Where rd is the relative density, rh is the relative height, and rb is the relative aboveground biomass. Pi is the proportion of species i based on percent biomass data. We used structural equation modeling (SEM) to estimate the contributions of litter leachate to aboveground biomass and community diversity (Grace 2006). In the model, we assumed that litter leachate addition had the potential to alter aboveground biomass directly, as well as indirectly changing community diversity. The standard path coefﬁcients were estimated to indicate the strengths of these multiple effects. We used the chi-square test, Akaike information criteria, and the root mean square error of approximation to evaluate the ﬁt of model. The SEM analyses was performed using AMOS 17.0 (Amos Development Company, Greene, ME) for Windows (SPSS Inc., Chicago, IL). The effects of litter leachate type, leachate concentration, yr, and their interactions on plant community characteristics were analyzed using the analysis of variance procedure, and means were separated by the LSD test at the 5% probability level, using Statistical Product and Service Solutions software version 17.0 (SPSS Inc., Chicago, IL). Principal component analysis (PCA) was carried out using the vegan package of R program (R Core Team 2013) to illustrate the plant community composition variation responses to the leachate addition.
Yr Litter type
Pi ln ðPiÞ
IV ¼ ð rd þ rh þ rb Þ = 3
Table 1 Statistical summary of the effects (P values) of litter leachate concentrations, litter type, yr, and interactions on aboveground biomass, species diversity, functional groups. Signiﬁcant effects (P < 0.05) are highlighted in bold.
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Figure 1. Monthly mean precipitation and temperature from 2014 to 2016 at the study site located in Hongyuan (3147'34”N, 102 33'07”E) at the Qinghai Tibetan Plateau, China.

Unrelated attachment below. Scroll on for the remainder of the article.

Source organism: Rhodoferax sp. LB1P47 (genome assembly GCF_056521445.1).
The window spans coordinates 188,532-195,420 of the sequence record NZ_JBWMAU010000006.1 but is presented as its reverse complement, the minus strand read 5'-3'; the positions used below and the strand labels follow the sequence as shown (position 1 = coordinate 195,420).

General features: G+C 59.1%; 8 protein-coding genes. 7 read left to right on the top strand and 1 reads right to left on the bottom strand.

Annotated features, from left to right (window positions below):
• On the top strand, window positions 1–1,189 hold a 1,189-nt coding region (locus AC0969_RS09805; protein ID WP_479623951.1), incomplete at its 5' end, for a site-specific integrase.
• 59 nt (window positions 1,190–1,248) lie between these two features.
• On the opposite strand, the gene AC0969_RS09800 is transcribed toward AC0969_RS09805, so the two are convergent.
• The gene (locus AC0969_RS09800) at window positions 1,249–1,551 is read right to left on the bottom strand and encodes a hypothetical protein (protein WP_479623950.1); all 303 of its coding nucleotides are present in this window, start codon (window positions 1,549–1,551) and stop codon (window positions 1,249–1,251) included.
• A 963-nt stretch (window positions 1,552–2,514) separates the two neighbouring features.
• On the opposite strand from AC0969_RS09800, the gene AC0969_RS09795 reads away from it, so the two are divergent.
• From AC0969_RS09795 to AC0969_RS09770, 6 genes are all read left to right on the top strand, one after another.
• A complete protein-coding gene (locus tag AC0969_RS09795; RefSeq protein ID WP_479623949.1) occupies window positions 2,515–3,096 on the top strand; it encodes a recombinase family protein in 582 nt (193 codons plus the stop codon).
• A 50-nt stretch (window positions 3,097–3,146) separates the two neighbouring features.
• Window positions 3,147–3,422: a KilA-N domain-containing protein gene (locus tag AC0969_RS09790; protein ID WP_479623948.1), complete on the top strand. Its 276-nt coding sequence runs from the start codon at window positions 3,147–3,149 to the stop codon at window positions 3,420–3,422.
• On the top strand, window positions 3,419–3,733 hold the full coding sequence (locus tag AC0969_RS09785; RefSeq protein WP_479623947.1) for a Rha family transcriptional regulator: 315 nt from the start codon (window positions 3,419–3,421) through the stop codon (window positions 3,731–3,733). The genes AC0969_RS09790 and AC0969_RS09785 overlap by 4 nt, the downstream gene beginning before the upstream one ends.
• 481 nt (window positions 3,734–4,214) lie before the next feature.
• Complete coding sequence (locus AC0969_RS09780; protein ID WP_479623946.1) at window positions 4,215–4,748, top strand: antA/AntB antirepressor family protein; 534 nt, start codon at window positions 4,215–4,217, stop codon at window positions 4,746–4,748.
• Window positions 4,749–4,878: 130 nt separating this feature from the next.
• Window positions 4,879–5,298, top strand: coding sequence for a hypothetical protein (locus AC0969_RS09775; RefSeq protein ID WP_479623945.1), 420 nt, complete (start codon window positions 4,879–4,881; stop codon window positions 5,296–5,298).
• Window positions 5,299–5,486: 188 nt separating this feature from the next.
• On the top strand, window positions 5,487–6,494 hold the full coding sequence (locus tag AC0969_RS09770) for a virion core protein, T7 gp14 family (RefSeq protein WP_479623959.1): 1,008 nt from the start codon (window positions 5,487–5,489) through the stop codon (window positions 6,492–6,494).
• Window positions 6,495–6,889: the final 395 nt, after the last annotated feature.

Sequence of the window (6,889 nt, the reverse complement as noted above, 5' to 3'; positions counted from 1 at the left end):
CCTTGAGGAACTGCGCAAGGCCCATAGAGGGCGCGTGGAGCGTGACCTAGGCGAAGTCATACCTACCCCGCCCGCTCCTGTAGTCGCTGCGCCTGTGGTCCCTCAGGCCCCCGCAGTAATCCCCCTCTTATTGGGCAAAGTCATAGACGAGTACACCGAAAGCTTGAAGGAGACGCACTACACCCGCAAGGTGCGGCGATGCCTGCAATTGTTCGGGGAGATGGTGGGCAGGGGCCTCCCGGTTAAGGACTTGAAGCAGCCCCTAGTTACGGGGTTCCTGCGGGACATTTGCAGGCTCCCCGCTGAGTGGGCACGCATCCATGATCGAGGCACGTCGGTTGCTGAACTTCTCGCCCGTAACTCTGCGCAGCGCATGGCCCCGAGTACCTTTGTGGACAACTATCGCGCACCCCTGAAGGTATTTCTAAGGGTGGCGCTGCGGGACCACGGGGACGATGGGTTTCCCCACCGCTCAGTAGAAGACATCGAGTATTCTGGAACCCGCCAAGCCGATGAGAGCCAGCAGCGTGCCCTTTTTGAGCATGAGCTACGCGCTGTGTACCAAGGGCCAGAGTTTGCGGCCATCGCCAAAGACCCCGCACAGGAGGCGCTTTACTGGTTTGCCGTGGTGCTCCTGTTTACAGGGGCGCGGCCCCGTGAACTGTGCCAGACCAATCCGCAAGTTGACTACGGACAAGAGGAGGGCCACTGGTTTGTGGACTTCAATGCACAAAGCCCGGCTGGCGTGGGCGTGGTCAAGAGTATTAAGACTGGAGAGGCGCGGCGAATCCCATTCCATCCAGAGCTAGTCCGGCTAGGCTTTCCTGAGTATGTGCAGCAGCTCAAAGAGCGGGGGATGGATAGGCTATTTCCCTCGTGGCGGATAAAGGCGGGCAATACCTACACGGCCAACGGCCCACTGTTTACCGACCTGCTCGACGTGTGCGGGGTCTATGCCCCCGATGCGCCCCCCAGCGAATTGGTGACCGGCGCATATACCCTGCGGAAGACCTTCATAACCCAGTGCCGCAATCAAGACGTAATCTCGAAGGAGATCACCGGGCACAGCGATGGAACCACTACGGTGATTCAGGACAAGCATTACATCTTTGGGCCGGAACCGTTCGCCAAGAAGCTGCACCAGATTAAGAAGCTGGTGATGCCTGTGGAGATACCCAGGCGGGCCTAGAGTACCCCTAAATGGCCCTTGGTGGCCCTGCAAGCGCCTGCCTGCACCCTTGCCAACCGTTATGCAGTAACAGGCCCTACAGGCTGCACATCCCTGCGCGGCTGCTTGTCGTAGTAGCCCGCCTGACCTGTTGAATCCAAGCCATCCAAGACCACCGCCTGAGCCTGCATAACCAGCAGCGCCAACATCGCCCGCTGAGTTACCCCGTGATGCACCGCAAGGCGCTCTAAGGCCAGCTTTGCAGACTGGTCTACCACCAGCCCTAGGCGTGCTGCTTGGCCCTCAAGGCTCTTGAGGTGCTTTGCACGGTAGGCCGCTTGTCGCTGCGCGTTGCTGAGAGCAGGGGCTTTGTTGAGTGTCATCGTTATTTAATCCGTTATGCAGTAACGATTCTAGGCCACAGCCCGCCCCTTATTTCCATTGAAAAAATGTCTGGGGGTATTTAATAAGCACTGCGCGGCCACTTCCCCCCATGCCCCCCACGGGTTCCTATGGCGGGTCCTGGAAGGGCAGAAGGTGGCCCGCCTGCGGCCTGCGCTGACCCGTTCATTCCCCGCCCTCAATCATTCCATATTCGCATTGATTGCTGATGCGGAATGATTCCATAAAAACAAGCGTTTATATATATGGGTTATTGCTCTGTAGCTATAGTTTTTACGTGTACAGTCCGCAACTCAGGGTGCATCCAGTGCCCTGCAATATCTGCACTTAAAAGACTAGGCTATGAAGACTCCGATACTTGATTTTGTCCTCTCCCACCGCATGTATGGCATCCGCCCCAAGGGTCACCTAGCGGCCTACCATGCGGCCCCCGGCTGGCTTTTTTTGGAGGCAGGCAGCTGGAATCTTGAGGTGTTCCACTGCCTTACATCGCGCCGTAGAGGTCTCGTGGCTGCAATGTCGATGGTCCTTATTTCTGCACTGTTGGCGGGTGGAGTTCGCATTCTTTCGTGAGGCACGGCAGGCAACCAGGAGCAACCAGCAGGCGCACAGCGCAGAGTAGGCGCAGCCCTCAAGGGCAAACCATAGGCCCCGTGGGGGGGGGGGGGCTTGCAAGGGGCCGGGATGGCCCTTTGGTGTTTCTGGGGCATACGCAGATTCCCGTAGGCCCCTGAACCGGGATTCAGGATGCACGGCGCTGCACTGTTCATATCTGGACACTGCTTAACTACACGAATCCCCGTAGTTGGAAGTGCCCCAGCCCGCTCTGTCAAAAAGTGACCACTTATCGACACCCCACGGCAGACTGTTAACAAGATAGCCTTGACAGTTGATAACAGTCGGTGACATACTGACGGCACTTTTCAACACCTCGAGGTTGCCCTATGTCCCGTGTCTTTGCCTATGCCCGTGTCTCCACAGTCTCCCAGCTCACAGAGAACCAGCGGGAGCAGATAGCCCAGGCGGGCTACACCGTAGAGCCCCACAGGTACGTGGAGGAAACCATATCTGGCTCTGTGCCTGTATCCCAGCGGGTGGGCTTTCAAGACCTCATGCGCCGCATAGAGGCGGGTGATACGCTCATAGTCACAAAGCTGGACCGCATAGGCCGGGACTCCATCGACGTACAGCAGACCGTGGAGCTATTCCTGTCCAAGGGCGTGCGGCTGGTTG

impact on sedges (Fig. 4). These responses were consistent in both yrs (Table 1). The grasses and forbs composition in the plant community was signiﬁcantly lower in 2016 than in 2015 (Table 1), which may have been due to the lower rainfall during the plant growing season in 2016 (Fig. 1). Variation in Plant Community Composition by Litter Leachate Addition The ﬁrst two axes of the PCA accounted for 61.8% of the total variance, which can reﬂect the characteristics of community composition. There was no discernible pattern in the distribution of litter types in the principal component ordination space (Fig. 5). Axis 1 accounted for 47.9% of the variance and illustrated the plant community structure changes with the decreasing of concentration of litter leachate. No separation of these groups was evident on axis 2. Relationships Between Litter Leachate Addition and Plant Community Characteristics The structural equation model (SEM) (Fig. 6) was used to evaluate casual relationships between the litter leachate and the plant community characteristics to understand how litter leachate would affect the grassland plant community. There were signiﬁcant direct negative effects of litter leachate on aboveground biomass, which further indirectly affected plant species richness and species diversity estimated by the Shannon-Weiner index. Discussion The results of our study contribute to the numerous previous research that demonstrates the profound effect litter can have on grassland productivity (Fig. 2) and botanical composition of plant community structure (Figs. 4 and 5). More importantly, it provides new evidence for a potential mechanism driving such impacts, through litter leachates in an alpine grassland in QTP (Fig. 6). Contrary to our hypothesis, the responses of leachates from the tested plant species were generally similar, but the responses to the concentrations of the litter leachate were signiﬁcant. Structural equation modeling (Fig. 6) indicated the addition of litter leachates affected grassland plant community through strong effects on aboveground biomass, plant species richness, and community species diversity. This result is consistent with Xiong et al.’s (1999) general view, established from a meta-analysis using the data from 35 studies worldwide, that plant litter has a signiﬁcant effect on vegetation. Their meta-analysis indicated overall litter effects were